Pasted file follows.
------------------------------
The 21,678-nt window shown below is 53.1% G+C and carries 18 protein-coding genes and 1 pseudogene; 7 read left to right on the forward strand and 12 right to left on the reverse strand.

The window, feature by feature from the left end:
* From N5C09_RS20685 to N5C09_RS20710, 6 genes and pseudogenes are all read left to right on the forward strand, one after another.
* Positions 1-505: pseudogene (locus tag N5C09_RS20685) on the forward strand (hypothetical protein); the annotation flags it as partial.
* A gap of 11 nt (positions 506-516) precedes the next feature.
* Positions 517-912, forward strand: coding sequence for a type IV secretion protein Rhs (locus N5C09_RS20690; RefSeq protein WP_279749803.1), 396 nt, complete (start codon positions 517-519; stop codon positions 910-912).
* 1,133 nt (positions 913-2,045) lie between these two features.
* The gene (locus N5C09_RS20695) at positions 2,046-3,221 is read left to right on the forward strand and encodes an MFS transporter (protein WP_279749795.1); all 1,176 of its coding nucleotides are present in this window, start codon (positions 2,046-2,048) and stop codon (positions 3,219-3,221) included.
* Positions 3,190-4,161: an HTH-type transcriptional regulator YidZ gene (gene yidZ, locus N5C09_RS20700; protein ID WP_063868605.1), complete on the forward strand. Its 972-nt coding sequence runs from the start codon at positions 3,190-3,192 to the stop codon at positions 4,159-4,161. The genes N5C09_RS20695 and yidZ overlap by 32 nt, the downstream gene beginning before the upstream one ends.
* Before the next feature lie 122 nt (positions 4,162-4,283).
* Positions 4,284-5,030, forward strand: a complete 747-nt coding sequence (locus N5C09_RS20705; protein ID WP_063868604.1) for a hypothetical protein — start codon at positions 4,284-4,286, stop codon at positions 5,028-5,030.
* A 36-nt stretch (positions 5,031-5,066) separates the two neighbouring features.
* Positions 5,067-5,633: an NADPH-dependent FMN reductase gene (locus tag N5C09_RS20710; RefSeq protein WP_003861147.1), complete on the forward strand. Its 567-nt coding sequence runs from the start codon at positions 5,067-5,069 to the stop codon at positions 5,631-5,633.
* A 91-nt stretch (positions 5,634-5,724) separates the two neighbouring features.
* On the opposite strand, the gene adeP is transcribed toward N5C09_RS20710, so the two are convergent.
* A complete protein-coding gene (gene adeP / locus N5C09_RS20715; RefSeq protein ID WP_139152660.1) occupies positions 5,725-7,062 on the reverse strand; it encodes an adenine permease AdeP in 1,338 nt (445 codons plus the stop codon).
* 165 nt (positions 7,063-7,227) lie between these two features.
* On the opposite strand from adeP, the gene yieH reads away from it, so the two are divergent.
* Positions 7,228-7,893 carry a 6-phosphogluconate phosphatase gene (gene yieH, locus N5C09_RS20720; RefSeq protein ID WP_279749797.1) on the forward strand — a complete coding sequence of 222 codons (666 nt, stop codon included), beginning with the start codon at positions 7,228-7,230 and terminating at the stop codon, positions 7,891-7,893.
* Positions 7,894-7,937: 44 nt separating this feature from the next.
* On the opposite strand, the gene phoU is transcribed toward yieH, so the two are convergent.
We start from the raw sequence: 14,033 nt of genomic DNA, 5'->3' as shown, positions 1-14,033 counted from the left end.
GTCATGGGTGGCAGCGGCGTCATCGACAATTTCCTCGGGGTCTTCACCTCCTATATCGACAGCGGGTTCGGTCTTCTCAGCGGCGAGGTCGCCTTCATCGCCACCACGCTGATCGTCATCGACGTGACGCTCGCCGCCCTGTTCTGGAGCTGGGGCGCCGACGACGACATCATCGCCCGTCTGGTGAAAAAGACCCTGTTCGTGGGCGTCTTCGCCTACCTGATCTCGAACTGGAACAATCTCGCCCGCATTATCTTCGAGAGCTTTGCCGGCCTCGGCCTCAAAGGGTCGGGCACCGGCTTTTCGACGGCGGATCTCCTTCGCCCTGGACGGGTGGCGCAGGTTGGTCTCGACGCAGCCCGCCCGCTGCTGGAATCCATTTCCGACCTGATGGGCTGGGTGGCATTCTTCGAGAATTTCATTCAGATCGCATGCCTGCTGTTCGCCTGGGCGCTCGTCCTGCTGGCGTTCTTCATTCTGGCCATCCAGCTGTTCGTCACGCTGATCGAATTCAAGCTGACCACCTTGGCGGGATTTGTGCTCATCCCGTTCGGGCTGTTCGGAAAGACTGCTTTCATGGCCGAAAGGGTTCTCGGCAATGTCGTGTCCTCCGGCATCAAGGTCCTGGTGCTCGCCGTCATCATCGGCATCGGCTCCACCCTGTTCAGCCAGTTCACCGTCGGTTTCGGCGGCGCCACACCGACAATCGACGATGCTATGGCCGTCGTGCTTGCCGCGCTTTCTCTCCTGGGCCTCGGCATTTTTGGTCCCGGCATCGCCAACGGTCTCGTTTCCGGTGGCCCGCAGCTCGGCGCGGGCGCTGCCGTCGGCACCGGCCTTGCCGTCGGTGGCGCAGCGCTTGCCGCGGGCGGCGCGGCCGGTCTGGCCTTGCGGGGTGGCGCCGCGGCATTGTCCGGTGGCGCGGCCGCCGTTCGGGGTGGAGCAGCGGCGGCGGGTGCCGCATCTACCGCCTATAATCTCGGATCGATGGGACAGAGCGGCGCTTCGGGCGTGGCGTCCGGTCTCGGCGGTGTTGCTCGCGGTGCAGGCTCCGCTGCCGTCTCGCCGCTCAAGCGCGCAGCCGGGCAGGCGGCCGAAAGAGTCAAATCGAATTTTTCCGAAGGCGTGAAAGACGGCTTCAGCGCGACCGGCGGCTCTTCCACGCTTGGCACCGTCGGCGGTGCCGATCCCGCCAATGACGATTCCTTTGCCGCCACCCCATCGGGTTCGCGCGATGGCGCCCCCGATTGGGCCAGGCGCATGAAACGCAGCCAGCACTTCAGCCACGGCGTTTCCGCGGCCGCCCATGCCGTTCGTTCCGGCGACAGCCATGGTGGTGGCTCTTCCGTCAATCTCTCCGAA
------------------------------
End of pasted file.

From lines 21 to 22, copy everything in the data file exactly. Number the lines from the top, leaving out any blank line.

* On the opposite strand, the gene phoU is transcribed toward yieH, so the two are convergent.
We start from the raw sequence: 14,033 nt of genomic DNA, 5'->3' as shown, positions 1-14,033 counted from the left end.